Igniting the Introverts!

Guest post by Vinay Kumar. Posted with permission:
Speaking from personal experience, it seems we introverts are frequently misunderstood and overlooked.  As an introvert, I live in my head a lot. I don’t smile much and I am quiet by nature. At meetings I sit back, listen to various views, and only then do I speak.
In the process, I have had people ask me if I was OK, if everything was alright, if I was upset, and so on. Others have thought, because I don’t jump into conversations forcefully or frequently, that I am not engaged, or I lack leadership qualities.  Other times I have been viewed as uncaring, distant, too serious, angry, pensive, detached, aloof, fussy, inflexible, picky, pessimistic, hesitant, inflexible…to name just a few of the words I can find to describe how my introvert nature has been interpreted.
Yet from my perspective, I am listening at a deep level, being thorough, diplomatic, precise, “anchor of reality”, working towards making good decisions, so everyone benefits.
Therefore, I can’t help but wonder, in today’s 100-mph extroverted culture, to what degree introverts are overlooked and misunderstood?
I’d love your comments below!
Vinay Kumar is senior director with Marketing General, Alexandria, Virginia. He blogs at http://vinaykumarcoach.blogspot.com. Email: vkumar@marketinggeneral.com

Comments (2)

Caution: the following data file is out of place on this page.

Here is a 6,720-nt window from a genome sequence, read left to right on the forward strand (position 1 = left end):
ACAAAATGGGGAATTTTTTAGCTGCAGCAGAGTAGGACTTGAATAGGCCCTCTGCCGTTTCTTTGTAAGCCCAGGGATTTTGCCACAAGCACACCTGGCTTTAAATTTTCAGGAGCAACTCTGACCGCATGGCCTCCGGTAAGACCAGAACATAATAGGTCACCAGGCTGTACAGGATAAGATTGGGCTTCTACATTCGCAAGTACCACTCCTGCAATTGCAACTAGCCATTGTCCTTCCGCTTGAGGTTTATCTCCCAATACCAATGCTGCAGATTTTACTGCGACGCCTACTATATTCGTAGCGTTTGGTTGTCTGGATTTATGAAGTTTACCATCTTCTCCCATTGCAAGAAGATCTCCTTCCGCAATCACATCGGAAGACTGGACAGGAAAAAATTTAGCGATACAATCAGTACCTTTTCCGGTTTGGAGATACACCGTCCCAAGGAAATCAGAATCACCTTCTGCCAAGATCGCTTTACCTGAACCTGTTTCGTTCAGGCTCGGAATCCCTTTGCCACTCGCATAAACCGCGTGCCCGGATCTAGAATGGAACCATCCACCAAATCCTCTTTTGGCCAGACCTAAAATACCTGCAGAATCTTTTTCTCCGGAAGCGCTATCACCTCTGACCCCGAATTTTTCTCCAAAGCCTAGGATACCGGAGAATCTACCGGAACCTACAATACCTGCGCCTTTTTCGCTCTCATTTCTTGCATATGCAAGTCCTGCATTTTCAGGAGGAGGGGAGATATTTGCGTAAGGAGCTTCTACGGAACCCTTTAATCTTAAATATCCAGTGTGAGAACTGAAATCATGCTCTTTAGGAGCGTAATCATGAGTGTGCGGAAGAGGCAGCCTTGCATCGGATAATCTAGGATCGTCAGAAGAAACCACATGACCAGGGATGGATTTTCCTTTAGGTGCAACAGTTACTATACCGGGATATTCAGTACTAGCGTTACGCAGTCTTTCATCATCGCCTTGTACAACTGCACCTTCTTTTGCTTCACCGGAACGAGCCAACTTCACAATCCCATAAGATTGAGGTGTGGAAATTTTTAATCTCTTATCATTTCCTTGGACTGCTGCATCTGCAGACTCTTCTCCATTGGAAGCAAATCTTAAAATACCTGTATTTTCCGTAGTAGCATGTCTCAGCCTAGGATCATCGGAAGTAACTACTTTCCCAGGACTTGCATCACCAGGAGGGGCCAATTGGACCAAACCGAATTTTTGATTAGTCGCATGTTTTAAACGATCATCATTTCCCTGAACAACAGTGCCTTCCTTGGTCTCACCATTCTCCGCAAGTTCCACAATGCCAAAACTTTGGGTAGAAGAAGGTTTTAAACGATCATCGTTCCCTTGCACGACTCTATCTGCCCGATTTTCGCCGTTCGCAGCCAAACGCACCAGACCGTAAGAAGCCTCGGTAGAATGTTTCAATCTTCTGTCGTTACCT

The worst thing for me is the meetings. After everyone else has said at least one thing, people usually look to me and say, “Well, what do you think?” I hate that. I’ll share when I have something worth sharing. Then, I force myself to say something I haven’t thought out yet and it comes out all wrong.
As much thought as I have given to my introversion, though, I also start to wonder if we are too harsh on extroverts sometimes.

Hi E.B.,
Thanks for your contribution to the post and moving this conversation forward.
As I read your reply, my reaction was “wow”, finally instead of introverts being overlooked, your team (which seems is made up of bunch of extroverts) clearly has come to recognize and appreciate your introverted nature . What a great place to be. What a blessing.
Just by the fact that after everyone has spoken they then turn to you conveys to me they have come to realize your thoughtfulness and the immense value you provide. I have too often seen, as well as have personally experienced, the complete opposite where extroverted meeting participants simply overlook the introverts, and sometimes unfairly passing judgements such as “he doen’t seem to be with the program”, “has he checked out?”, “he just doesn’t have the energy”, and so on.
As for your feeling put on the spot and feeling the pressure to respond, perhaps you can respond as follows:
“Thanks gang for asking for my input. While I would like some add’l time to process what all I heard, I am happy to share my initial reactions & thoughts. And then once I have processed the information fully, I’ll then send out an email providing a more thoughtout reply.
By this type of a response, you would have given them some initial suggestions & thougths as well as have set the stage where they will be expecting your more thoughtout response. Perhaps this will take the pressure off that you feel by having to respond quickly, knowing you’ll be sending a follow-up email to the group.
As for being “harsh on extroverts”, curious what you mean here, i.e. what do you feel, think and how does this show up for you? Hoping you’ll share. Thanks in advance E.B.

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